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Lawmakers tell CMS to get on board with biosimilar reimbursement


By Mari Serebrov
Regulatory Editor

U.S. lawmakers are asking the Centers for Medicare & Medicaid Services (CMS) to follow the law in how it reimburses for biosimilars by reversing a policy, adopted under the Obama administration, that lumps biosimilars under one Part B payment code while giving the reference biologic a unique code.

Citing the statutory provisions establishing the U.S. biosimilar path, a bipartisan group of 52 House members pointed out that the law specifies reimbursement for biosimilars to be calculated separately. Thus, each biosimilar must have its own Healthcare Common Procedure Coding System (HCPCS) code, the group said.

"This language reflects congressional intent to encourage a vibrant biosimilars market," the lawmakers said in a letter to CMS Administrator Seema Verma and Health and Human Services Secretary Tom Price. A similar letter from nine Republican senators last week reminded the officials that the CMS policy was finalized over the objection of 20 senators and 33 House members, as well as a host of doctors, patients and industry groups.

The controversial CMS policy, which went into effect last year as part of the 2016 Physician Fee Schedule, bases the Medicare payment for each biosimilar on the average sales price and market share of all the biosimilars within an HCPCS code, plus 6 percent of the covered price of the reference product.

In a practical sense, the CMS policy has had no impact on biosimilar reimbursement – yet. With only two biosimilars on the U.S. market referencing different biologics, they each had an HCPCS code to themselves.

That will end when Merck & Co. Inc., of Kenilworth, N.J., launches the second infliximab biosimilar in the U.S. – Samsung Bioepis Co. Ltd.'s Renflexis. Approved by the FDA last month, Renflexis will compete with Inflectra, a biosimilar launched last year by New York-based Pfizer Inc., as well as the reference biologic, Remicade (infliximab, Janssen Biotech Inc.). (See BioWorld Today, Oct. 19, 2016, and April 25, 2017.)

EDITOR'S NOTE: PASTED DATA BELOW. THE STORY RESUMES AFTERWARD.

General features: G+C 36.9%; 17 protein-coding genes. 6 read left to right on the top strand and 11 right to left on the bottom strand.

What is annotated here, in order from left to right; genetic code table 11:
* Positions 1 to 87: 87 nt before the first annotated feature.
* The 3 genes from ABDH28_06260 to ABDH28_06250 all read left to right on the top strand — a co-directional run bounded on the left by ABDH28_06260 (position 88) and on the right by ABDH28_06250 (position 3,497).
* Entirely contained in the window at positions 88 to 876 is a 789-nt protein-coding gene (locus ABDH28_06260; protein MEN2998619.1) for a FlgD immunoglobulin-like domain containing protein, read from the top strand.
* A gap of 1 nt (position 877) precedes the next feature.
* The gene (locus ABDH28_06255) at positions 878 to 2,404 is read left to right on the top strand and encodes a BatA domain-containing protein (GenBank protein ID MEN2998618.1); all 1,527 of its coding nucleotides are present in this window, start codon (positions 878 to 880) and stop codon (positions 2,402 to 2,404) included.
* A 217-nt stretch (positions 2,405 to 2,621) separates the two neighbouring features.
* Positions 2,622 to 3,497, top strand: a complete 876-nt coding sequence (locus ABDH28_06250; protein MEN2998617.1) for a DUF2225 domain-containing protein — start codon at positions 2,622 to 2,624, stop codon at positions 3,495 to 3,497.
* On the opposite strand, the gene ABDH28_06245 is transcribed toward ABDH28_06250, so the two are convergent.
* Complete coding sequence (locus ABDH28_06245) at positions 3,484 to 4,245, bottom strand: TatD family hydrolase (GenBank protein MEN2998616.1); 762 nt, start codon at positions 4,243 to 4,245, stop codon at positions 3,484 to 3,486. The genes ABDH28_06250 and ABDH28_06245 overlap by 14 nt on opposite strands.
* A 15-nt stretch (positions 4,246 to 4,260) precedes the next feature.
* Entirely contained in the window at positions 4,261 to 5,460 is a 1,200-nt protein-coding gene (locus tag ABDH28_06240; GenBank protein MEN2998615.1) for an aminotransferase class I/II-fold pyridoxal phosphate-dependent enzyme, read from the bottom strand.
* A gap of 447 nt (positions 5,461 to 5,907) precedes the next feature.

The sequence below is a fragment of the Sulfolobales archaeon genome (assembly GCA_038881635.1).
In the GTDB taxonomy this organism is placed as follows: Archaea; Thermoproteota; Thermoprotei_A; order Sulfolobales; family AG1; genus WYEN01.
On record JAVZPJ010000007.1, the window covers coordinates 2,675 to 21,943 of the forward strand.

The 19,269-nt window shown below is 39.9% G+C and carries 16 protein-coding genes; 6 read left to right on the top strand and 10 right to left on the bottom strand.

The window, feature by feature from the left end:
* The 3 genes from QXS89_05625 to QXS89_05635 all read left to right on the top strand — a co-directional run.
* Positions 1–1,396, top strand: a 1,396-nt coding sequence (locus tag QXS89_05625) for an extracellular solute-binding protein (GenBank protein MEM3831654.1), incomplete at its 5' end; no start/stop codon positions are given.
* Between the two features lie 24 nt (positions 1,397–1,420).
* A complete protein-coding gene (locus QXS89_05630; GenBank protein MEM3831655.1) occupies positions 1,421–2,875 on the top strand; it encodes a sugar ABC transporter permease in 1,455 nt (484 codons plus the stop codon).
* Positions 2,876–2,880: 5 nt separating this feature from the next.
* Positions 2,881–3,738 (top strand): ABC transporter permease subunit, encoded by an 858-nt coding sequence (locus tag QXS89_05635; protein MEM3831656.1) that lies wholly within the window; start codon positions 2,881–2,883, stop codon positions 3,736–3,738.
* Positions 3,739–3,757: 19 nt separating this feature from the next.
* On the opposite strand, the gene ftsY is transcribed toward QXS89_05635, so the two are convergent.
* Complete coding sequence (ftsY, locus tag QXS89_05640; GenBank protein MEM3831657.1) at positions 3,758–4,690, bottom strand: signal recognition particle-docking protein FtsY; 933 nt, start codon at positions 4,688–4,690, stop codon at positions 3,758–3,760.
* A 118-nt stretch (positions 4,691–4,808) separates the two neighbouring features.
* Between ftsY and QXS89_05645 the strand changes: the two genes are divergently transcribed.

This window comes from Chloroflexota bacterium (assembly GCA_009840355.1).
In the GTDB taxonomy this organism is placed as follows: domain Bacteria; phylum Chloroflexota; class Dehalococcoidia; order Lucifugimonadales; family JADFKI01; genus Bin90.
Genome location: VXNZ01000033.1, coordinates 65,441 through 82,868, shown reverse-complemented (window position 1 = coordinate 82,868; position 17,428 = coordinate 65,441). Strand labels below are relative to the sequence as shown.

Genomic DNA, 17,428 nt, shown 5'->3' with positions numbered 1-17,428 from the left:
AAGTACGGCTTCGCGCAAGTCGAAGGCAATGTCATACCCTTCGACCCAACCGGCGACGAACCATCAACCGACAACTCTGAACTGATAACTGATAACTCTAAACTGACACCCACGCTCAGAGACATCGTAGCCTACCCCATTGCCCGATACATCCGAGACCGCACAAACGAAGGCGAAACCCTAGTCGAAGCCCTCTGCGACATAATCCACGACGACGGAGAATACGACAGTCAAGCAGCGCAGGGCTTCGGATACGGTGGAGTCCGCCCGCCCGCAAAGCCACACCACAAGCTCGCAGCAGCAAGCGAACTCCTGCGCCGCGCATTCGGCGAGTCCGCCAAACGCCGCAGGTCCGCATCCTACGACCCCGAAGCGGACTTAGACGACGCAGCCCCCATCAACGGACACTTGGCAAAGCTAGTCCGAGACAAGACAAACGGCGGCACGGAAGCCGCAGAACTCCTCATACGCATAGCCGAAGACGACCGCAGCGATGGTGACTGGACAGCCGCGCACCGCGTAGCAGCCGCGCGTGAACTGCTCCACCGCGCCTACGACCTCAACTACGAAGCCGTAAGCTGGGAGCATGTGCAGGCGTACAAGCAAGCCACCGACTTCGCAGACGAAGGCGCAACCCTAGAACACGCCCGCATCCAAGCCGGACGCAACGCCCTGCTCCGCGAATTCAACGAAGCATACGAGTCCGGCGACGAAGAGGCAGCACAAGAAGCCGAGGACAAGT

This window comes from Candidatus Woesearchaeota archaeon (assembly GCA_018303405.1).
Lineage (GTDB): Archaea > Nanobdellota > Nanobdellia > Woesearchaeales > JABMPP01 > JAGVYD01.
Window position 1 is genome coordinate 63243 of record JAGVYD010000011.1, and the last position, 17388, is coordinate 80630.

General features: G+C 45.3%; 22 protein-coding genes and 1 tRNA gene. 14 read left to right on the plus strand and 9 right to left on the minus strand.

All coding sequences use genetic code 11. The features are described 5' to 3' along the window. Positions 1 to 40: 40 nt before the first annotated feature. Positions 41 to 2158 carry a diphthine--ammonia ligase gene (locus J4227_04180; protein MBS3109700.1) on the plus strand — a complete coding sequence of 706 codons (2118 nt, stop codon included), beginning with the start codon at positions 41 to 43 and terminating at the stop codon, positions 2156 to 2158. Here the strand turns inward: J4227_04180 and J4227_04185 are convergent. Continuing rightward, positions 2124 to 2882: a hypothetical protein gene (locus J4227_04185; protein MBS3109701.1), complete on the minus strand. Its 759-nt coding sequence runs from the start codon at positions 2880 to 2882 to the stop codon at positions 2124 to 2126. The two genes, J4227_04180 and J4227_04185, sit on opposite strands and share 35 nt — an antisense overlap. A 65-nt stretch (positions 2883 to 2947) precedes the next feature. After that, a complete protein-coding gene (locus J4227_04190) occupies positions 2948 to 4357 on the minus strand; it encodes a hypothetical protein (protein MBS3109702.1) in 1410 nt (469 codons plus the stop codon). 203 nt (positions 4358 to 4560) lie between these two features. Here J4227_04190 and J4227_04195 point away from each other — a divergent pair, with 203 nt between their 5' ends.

"With the approval of two biosimilars that share the same reference product, it is now more pressing than ever to address this reimbursement issue," said Biosimilars Forum President Stacie Phan.

Like several other groups, the Biosimilars Forum urged CMS to use a separate payment code for each biosimilar before it finalized its policy. The industry group warned that the coverage plan could dampen the infant biosimilars market, leading to confusion with respect to proper product use and reducing investment in the development of the follow-ons. (See BioWorld Today, Nov. 3, 2015.)

CMS refused to listen. And while the FDA and Congress took great pains to distinguish between generics and biosimilars, CMS admittedly modeled its biosimilar coverage on its generic drug policy. "Because of the degree of similarity that biosimilars share with their reference products, we believe it is appropriate to price biosimilar products in groups in a manner similar to how we price multiple-source or generic drugs," the agency said when it finalized the rule, noting that generics are "biosimilars' closest analogues."

The Biosimilars Forum issued a statement Friday applauding the current congressional effort to get CMS to correct its policy to reflect the biosimilar payment and coding requirements of the 2010 Biologic Price Competition and Innovation Act.

The organization added its own voice to the effort. "We urge CMS to reverse its rule for Part B to better reflect the law and to support this new industry by giving each biosimilar of the same reference product its own unique Medicare claims code and payment amount," Phan said.